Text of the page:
c. Variables

Two independent variables were derived from the raw coded data. The first is the looseness–tightness index, which measures the degree to which a society has strongly enforced social norms (Gelfand et al. 2011; Harrington and Gelfand 2014). The index used here was constructed in consultation with Gelfand and is calculated as the average standardized scores on the six variables listed in Table 3. The first two variables are intended to be proxy measures for the potential number of social norms present in a given society. The remaining four variables are intended as direct material indicators of the degree to which there appears to be adherence to social norms. It is expected that societies with lower scores on this index tend to have fewer strongly enforced norms and greater tolerance for violations of them. Societies with higher scores are expected to have more strongly enforced norms and less tolerance for violations of them.

Table 3.

Looseness–tightness index codes. Community integration and community ceremonials were coded following the coding details in Murdock and Wilson (1972); for the other variables unstandardized implies that the range of variation extends far beyond a basic set of forms or types; moderately unstandardized implies that while most items follow a basic set of forms or types, they are also routinely altered or personalized to create a relatively large range of variation within those basic forms or types; moderately standardized implies that basic forms or types are generally followed, albeit with variation caused by individual manufacture or preference; standardized implies strong adherence to basic forms or types with relatively little variation.

Table 3.

The second independent variable is the corporate–exclusionary index, which measures the degree to which the political agents control access to political authority (Blanton et al. 1996; also see Blanton 1998; Fargher 2016). The index was constructed as the average standardized scores on the five variables listed in Table 4 and is described in more detail by Peregrine (2008, 2012) and Peregrine and Ember (2016). In brief, the index measures the degree to which political agents encourage or discourage political participation and interaction with external polities. In more corporate societies, which score lower on the scale, agents encourage members of the society to participate in political activities, share authority broadly, and allow greater interaction with outsiders. The opposite is true in more exclusionary societies, where agents control access to political authority, share it only among a small group of peers, and prevent most members of society from interacting with outsiders. The index measure for the corporate–exclusionary continuum employed here has been used to code archaeological data in several previous research projects that have produced statistically robust results (Peregrine 2008, 2012, 2017; Peregrine and Ember 2016).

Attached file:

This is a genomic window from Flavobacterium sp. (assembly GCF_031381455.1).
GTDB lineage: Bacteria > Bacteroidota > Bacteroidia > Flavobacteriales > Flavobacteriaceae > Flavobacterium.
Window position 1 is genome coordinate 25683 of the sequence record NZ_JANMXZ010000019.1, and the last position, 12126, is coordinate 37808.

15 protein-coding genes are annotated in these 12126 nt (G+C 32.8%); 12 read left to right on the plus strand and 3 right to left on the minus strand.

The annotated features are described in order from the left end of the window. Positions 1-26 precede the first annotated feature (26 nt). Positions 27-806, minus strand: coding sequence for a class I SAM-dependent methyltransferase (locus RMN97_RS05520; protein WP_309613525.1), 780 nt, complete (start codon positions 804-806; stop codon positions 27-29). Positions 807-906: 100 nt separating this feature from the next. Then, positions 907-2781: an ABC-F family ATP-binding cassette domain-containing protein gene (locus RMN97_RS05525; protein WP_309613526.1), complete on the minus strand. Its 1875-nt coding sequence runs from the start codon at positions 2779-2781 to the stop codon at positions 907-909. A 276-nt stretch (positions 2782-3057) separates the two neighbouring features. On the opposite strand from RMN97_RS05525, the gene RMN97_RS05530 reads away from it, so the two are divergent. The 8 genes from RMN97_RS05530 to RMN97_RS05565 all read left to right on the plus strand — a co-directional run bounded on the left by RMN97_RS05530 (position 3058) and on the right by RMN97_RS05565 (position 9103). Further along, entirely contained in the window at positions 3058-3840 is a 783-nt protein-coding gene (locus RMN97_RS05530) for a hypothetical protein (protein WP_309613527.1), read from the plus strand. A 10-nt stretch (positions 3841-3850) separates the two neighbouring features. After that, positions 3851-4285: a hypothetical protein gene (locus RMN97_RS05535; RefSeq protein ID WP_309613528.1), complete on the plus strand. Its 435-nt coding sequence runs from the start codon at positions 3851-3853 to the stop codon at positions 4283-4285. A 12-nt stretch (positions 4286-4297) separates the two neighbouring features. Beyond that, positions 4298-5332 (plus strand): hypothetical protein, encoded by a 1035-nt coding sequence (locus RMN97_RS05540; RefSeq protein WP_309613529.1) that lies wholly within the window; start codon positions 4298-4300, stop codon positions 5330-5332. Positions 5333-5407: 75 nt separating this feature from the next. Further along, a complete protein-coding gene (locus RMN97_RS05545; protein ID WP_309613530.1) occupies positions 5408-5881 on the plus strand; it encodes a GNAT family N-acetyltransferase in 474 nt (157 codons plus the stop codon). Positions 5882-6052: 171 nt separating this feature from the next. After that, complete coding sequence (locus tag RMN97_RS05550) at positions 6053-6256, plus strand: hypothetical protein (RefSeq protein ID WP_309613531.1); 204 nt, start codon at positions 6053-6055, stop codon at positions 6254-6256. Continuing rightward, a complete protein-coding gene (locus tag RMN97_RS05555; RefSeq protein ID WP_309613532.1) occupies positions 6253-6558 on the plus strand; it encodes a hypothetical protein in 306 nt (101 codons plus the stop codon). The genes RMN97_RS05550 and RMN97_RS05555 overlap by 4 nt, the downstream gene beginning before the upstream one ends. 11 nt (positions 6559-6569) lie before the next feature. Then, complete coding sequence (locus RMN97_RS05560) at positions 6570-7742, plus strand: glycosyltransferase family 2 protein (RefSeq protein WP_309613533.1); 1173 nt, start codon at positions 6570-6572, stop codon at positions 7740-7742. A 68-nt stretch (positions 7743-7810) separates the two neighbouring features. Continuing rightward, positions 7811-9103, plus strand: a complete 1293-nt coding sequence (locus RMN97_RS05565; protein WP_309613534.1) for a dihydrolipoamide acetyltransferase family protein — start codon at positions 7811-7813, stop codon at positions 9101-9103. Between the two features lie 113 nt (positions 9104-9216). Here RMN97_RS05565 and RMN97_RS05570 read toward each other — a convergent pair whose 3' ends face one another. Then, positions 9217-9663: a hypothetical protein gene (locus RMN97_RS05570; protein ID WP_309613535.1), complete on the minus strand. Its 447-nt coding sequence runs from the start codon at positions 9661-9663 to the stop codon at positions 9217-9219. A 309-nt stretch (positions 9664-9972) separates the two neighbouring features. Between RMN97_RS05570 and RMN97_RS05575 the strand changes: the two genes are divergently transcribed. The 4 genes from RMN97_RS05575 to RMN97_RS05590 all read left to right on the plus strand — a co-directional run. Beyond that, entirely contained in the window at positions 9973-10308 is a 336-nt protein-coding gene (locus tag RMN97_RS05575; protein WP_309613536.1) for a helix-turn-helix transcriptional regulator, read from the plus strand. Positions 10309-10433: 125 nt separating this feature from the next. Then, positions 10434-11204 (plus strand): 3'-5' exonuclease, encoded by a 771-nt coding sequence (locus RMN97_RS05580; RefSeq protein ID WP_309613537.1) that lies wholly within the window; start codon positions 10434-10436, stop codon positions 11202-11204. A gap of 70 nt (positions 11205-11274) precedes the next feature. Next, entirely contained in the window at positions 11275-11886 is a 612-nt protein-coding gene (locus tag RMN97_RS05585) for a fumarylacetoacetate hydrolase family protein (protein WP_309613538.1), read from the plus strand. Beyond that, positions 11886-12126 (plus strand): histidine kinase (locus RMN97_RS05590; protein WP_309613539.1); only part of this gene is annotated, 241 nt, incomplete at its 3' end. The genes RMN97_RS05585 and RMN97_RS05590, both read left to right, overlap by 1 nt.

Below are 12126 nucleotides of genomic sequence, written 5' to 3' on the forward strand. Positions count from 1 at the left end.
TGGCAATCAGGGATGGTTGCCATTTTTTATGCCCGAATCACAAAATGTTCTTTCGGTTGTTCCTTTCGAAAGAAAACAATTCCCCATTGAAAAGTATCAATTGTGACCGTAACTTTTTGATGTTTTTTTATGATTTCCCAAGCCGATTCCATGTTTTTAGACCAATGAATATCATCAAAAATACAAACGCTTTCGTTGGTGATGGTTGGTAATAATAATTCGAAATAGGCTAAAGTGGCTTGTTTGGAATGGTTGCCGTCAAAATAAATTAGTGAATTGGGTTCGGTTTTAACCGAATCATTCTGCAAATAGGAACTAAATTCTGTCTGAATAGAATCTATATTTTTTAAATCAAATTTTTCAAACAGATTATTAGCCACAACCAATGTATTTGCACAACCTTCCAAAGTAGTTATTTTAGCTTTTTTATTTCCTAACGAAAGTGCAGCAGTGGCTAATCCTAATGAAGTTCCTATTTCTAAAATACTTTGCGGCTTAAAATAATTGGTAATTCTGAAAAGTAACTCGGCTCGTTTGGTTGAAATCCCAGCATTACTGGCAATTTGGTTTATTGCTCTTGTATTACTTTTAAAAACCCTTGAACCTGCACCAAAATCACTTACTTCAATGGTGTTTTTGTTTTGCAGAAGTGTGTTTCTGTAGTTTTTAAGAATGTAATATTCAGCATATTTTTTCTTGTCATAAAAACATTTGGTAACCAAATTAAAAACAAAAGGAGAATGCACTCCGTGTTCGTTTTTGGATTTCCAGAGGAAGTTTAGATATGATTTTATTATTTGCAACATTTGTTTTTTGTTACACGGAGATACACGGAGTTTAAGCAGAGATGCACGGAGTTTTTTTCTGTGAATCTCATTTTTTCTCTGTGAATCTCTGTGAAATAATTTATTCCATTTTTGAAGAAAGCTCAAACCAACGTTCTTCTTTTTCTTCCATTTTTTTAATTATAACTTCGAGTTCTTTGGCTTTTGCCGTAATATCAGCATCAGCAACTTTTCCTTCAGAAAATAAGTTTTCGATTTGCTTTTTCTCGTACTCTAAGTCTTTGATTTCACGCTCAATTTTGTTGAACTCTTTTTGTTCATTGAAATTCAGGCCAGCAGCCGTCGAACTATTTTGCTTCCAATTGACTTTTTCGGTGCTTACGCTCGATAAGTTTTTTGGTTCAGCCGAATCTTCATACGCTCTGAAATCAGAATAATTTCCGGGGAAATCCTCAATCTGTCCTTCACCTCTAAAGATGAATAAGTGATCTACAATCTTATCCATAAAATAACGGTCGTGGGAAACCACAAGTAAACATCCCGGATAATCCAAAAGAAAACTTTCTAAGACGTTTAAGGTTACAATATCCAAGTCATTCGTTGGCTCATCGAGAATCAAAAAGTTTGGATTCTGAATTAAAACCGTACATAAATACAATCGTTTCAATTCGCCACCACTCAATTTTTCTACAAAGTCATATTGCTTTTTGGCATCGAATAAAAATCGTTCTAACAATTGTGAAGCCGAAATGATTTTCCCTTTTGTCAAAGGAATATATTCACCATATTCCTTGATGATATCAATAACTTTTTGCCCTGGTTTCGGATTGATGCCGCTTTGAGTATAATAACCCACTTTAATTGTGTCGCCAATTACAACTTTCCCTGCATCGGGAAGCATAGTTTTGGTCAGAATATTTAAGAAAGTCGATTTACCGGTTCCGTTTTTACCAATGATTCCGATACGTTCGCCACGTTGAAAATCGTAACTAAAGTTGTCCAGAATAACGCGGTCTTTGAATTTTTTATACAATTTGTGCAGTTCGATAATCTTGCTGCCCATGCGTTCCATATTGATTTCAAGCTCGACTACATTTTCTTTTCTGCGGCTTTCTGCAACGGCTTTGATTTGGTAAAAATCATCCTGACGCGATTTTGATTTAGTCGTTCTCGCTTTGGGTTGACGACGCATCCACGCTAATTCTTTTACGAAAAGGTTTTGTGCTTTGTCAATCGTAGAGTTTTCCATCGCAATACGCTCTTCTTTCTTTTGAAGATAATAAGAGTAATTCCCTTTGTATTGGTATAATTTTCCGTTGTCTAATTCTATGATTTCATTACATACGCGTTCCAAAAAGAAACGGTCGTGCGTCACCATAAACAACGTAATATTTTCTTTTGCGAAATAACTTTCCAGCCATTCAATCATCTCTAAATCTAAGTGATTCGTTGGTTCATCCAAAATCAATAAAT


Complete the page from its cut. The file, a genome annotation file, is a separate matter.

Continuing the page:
Table 4.

Corporate–exclusionary index codes. These variables were coded following coding details given in Peregrine (2012).

Table 4.

The indexes comprising the two independent variables are statistically robust. The looseness–tightness index has an alpha of 0.863 (six items), and all the variables that compose it correlate to a single factor explaining 61% of the variance. The corporate–exclusionary index has an alpha of 0.978 (five items), and all the variables that compose it correlate to a single factor explaining 92% of the variance. It is interesting to note that the two indexes correlate (r = 0.844, p < 0.000), although not entirely surprising. One of the features of more exclusionary political strategies is control over prestige objects and symbols of power. This control would translate, in the material record at least, into the appearance of greater adherence to social norms. However, the indexes separate into two factors with little overlap following varimax rotation, suggesting that they do tap into somewhat different societal properties.

The dependent variables reflect the social impact of a specific catastrophic climate-related disaster on seven areas: population, health and nutrition, conflict, household organization, village organization, regional organization, and communal ritual, all coded on a three-point none–some–much scale. These were coded based on the change observed in related variables coded for the time period before the climate-related disaster versus those for the time period following. Greater stability in the dependent variables is assumed to indicate adaptive resilience, following the definition presented earlier. It should be noted that these variables were originally coded on a five-point scale from significant decrease to significant increase, thus identifying the direction of change rather than simply whether or not change occurred. The variables were recoded into the three-point scale used here because 1) a number of the relationships turned out to be curvilinear, and recoding solved this issue, and 2) since the hypotheses are related to stability and not the direction of change, the recoding did not impact the hypothesis tests, and indeed may be more appropriate than the original coding.